Will’s review published on Letterboxd:
Regardless of how interesting you actually find the milieu of the Hollywood outskirts circa 1969, hard not to admire the film’s sheer, obsessive indulgence. The details of the story are centred on such a specific kind of trivial, outlying culture that it’s practically esoterica - it’s interesting to me how far Tarantino actually deviated from public interest and yet how seemingly successful the film was (unlike, say Death Proof). Similarly, the way the density of those details take precedence over commonly discernible plot/form I just find really unusually admirable for a film of this size and scope - I don’t find the film totally smooth-going but this is clearly the closest Tarantino has got to catching that elusive Rio Bravo template, even more so than in Jackie Brown. There’s a chronological trajectory towards Cielo Dr. and the spectral-like events of the looming Manson killings, but the film is mostly formless, more like a roadmap of L.A. in 1969 connected by his two fictional inserts. The politics are muddy but interesting - just as the film inevitably becomes about a bigger cultural shift, the broader symbolism of Cliff as an older functional America versus the Mansons as ‘the hippies’ in monolith is awkward, obviously so given the way the latter clearly represented a totally poisoned and perverted view of broader counterculture. Cliff is very much like the false idol of the Nixonian seventies - yet, if he and Rick really existed and the Manson crimes never occurred, maybe the seventies would have been different. And for all the awkwardness inherent in the understated old-time American hero crushing the agents of subversion, gotta say that the way the Mansons are disempowered from the perceived majesty of their crimes is amazing. As I said, muddled but interesting (the acid cigarette is an amusing irony). Unlike in the similar historical revisionism of Inglourious Basterds, Rick and Cliff’s infusion into preexisting Hollywood fiction seems to draw more attention to their absence which changes the final impression of how medicinal fiction and fantasy really are.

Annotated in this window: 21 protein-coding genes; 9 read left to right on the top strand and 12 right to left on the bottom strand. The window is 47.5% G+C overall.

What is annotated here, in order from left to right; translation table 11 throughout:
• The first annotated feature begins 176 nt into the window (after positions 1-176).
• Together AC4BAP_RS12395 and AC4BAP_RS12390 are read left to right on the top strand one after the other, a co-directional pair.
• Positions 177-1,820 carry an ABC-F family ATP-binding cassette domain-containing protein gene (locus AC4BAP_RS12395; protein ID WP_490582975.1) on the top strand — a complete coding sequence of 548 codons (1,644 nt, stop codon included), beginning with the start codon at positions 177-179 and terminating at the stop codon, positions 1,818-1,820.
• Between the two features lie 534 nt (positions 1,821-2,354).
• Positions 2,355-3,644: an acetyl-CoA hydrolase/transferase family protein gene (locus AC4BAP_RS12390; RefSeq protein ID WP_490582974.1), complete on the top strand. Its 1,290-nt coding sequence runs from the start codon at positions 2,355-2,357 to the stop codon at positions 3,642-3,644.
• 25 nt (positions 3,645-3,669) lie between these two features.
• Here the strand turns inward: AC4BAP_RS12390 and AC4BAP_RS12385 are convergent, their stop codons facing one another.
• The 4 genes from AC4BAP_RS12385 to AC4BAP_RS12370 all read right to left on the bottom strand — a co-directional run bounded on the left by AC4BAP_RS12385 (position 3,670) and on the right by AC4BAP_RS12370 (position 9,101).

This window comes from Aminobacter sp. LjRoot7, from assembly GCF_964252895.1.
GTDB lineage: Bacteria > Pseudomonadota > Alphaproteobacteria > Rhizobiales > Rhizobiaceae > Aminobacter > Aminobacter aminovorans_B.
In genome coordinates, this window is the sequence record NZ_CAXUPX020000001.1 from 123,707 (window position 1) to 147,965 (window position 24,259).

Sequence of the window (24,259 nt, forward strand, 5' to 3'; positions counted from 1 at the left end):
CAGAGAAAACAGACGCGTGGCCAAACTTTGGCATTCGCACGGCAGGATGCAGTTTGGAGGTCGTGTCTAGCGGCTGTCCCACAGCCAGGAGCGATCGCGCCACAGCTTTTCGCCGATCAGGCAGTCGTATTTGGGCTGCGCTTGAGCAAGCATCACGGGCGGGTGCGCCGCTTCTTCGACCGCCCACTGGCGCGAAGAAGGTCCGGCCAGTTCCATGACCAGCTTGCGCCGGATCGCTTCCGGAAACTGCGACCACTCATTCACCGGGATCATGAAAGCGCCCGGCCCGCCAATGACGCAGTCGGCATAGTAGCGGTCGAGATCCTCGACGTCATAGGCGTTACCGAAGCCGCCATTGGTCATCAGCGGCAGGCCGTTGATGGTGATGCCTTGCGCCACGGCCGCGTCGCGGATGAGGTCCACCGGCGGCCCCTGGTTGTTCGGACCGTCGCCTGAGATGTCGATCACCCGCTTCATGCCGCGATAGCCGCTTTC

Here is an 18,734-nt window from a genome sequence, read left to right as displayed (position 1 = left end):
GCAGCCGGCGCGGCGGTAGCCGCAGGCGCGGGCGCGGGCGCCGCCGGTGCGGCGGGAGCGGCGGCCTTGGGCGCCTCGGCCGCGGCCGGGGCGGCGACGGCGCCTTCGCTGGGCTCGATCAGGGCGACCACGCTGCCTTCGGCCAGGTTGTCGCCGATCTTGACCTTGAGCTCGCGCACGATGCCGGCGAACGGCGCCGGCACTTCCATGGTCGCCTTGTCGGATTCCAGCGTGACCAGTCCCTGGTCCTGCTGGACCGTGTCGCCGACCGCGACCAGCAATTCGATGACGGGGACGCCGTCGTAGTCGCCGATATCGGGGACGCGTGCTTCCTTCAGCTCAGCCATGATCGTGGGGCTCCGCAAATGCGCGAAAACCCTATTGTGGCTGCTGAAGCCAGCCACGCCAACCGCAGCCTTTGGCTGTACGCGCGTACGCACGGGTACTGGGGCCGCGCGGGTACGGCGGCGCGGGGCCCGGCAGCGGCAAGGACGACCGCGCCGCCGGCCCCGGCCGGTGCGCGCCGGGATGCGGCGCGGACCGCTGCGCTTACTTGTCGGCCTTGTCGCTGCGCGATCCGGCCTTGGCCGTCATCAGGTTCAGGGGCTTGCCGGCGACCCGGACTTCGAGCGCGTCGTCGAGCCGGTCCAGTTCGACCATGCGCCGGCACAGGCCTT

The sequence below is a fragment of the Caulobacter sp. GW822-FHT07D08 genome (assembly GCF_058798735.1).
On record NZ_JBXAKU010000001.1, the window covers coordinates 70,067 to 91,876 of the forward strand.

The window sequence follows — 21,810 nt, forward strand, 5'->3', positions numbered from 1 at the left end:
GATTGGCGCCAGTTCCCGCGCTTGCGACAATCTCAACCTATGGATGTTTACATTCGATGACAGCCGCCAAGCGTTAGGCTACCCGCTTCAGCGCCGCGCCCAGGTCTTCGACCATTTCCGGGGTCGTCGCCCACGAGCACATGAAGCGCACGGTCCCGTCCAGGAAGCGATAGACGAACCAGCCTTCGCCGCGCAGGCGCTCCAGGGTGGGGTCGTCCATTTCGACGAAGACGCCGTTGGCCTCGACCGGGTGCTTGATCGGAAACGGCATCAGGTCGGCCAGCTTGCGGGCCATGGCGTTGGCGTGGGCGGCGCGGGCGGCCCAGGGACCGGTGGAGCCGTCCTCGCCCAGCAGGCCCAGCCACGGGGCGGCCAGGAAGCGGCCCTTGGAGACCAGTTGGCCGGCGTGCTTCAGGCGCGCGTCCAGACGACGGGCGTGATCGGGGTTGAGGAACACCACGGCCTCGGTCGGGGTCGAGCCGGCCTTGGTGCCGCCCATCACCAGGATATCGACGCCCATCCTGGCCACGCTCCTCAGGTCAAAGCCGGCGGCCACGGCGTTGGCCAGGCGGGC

“Uhhh… can I help you?”